CINCINNATI | Publicly, neither the Washington Nationals nor Stephen Strasburg's camp having been saying much about contract negotiations for the No. 1 overall pick, which will end with or without a deal at midnight on Tuesday. But that doesnt mean things arent heating up behind the scenes.
A club source said managing principal owner Ted Lerner, team president Stan Kasten and acting general manager Mike Rizzo all flew to California last week to visit with Strasburg. Its unknown whether Strasburgs advisor, Scott Boras, was part of the meeting, or whether Strasburg has undergone the physical examination necessary to sign a major-league contract.
The 21-year-old, who many observers have called the best pitching prospect in a generation, would arguably become the highest-profile player the Nationals have landed since moving to Washington.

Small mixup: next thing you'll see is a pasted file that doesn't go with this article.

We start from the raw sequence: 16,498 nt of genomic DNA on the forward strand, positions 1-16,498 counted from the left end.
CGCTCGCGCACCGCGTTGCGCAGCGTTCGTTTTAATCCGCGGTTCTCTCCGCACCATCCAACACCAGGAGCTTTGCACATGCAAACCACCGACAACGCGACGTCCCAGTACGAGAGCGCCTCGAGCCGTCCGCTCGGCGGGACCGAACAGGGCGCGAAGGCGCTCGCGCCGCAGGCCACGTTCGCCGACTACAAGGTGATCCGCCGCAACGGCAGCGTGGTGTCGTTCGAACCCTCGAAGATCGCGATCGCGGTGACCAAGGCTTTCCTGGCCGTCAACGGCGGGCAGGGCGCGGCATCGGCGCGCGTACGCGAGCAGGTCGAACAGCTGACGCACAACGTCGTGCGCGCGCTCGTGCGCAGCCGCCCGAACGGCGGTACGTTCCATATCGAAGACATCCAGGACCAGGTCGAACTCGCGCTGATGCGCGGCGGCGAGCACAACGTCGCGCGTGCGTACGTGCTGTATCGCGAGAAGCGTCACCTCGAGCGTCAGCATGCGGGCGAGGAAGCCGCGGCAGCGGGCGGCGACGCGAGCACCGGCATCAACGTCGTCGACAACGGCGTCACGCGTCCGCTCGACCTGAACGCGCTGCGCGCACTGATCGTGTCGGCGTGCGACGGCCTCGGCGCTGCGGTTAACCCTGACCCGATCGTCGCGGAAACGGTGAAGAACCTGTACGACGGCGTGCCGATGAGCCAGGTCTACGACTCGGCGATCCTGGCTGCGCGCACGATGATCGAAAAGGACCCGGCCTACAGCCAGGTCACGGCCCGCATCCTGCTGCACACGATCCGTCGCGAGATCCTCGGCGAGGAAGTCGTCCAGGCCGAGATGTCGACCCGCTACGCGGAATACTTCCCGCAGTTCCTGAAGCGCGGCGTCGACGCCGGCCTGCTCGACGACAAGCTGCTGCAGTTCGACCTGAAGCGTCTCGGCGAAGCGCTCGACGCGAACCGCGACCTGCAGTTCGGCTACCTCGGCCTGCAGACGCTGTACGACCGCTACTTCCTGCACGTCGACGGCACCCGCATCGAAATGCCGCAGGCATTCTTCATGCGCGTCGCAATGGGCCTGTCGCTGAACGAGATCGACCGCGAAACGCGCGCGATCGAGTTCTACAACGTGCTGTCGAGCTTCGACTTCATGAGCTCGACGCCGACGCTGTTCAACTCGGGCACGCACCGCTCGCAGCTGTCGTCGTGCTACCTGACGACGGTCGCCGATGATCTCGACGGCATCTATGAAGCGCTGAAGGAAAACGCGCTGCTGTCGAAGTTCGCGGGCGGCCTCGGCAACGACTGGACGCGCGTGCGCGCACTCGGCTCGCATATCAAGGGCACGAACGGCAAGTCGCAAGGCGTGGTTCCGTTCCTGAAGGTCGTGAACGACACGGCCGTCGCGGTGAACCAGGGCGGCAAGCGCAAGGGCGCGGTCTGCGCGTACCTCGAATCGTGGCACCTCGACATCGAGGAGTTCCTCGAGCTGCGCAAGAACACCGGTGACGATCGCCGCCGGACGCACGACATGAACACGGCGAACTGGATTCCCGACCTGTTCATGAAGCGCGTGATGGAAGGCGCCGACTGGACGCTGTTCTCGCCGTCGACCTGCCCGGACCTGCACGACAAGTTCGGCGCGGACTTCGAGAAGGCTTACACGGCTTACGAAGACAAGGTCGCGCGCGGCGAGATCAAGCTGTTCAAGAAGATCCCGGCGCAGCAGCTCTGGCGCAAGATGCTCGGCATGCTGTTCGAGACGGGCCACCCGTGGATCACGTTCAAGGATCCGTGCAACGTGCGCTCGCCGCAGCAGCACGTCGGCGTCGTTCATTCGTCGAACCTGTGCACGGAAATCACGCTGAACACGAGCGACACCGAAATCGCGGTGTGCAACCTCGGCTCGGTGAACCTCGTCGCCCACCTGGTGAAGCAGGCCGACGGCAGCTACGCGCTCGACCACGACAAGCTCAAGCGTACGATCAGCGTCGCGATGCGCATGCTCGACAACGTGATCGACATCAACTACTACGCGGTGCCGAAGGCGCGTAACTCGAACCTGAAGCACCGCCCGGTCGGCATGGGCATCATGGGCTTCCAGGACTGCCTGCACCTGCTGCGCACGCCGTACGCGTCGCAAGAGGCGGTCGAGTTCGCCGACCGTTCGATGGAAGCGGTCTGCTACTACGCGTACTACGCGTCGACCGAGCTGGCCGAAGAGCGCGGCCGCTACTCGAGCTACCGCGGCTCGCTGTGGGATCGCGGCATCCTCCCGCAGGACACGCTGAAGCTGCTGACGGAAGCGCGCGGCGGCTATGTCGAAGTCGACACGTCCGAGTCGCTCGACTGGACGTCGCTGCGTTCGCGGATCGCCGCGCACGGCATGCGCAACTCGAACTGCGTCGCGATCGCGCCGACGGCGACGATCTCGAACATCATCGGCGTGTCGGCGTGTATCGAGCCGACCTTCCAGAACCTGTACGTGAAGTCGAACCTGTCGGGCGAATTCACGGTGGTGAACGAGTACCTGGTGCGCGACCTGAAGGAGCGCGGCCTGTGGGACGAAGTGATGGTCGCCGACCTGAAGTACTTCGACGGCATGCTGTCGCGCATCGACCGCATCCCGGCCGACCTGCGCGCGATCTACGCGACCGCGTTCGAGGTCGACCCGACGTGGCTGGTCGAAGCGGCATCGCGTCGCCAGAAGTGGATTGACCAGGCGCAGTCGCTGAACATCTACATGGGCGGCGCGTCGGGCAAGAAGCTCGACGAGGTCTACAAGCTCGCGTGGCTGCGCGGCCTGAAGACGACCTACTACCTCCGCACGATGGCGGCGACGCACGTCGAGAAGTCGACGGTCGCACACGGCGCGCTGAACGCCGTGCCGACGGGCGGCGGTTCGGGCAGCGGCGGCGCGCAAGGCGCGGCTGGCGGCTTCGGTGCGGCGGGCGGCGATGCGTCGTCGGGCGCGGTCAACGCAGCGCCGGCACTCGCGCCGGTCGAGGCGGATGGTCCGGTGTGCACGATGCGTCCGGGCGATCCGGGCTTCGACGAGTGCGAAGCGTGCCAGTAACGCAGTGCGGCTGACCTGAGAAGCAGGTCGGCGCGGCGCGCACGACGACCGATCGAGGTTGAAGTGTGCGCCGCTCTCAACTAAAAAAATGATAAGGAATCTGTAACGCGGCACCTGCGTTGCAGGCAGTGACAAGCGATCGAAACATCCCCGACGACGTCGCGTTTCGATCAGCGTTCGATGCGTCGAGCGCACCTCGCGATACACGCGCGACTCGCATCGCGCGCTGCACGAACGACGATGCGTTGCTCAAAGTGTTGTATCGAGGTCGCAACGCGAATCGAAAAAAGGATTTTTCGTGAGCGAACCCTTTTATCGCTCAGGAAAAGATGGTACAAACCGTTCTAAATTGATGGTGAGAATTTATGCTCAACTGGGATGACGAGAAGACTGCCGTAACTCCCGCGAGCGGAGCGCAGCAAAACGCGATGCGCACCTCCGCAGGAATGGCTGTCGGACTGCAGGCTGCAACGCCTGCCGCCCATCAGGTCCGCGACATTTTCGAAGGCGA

Boras has compared Strasburg to international signings like Daisuke Matsuzaka, the Japanese pitcher who signed a six-year, $52 million contract with the Boston Red Sox in 2007. Its believed he is seeking a deal along those lines for Strasburg, and while most assume the final price would fall short of the $50 million mark, its expected to shatter the previous record of $10.5 million for a draft pick, given to Cubs pitcher Mark Prior in 2001.
If the Nationals do not sign Strasburg by the deadline, they would receive the No. 2 pick in the 2010 draft as compensation, in addition to their regular selection, which would be the No. 1 pick if the season ended today. Strasburg could return to school, pitch in an independent league or play overseas, and would have to give the Nationals permission to take him again.
The San Diego State right-hander, who won the Golden Spikes Award as the nations best amateur player, is one of two players the Nationals took in the first 10 rounds that they havent signed.